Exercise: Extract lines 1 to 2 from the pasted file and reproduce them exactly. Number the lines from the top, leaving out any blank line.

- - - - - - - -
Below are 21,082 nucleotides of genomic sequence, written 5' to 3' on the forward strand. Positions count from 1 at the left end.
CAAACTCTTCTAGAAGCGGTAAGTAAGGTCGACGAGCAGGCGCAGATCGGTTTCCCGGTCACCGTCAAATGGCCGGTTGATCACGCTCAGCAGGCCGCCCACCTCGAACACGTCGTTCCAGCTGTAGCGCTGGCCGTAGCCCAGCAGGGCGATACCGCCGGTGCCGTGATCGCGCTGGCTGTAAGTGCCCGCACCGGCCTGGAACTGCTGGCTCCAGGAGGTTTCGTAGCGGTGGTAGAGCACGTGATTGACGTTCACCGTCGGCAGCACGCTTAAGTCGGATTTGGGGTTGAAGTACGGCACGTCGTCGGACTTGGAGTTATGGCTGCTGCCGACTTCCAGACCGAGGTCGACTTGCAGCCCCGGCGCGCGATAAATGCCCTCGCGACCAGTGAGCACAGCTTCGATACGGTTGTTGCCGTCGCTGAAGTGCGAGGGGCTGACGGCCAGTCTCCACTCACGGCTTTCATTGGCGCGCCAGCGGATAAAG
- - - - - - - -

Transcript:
Below are 21,082 nucleotides of genomic sequence, written 5' to 3' on the forward strand. Positions count from 1 at the left end.
CAAACTCTTCTAGAAGCGGTAAGTAAGGTCGACGAGCAGGCGCAGATCGGTTTCCCGGTCACCGTCAAATGGCCGGTTGATCACGCTCAGCAGGCCGCCCACCTCGAACACGTCGTTCCAGCTGTAGCGCTGGCCGTAGCCCAGCAGGGCGATACCGCCGGTGCCGTGATCGCGCTGGCTGTAAGTGCCCGCACCGGCCTGGAACTGCTGGCTCCAGGAGGTTTCGTAGCGGTGGTAGAGCACGTGATTGACGTTCACCGTCGGCAGCACGCTTAAGTCGGATTTGGGGTTGAAGTACGGCACGTCGTCGGACTTGGAGTTATGGCTGCTGCCGACTTCCAGACCGAGGTCGACTTGCAGCCCCGGCGCGCGATAAATGCCCTCGCGACCAGTGAGCACAGCTTCGATACGGTTGTTGCCGTCGCTGAAGTGCGAGGGGCTGACGGCCAGTCTCCACTCACGGCTTTCATTGGCGCGCCAGCGGATAAAG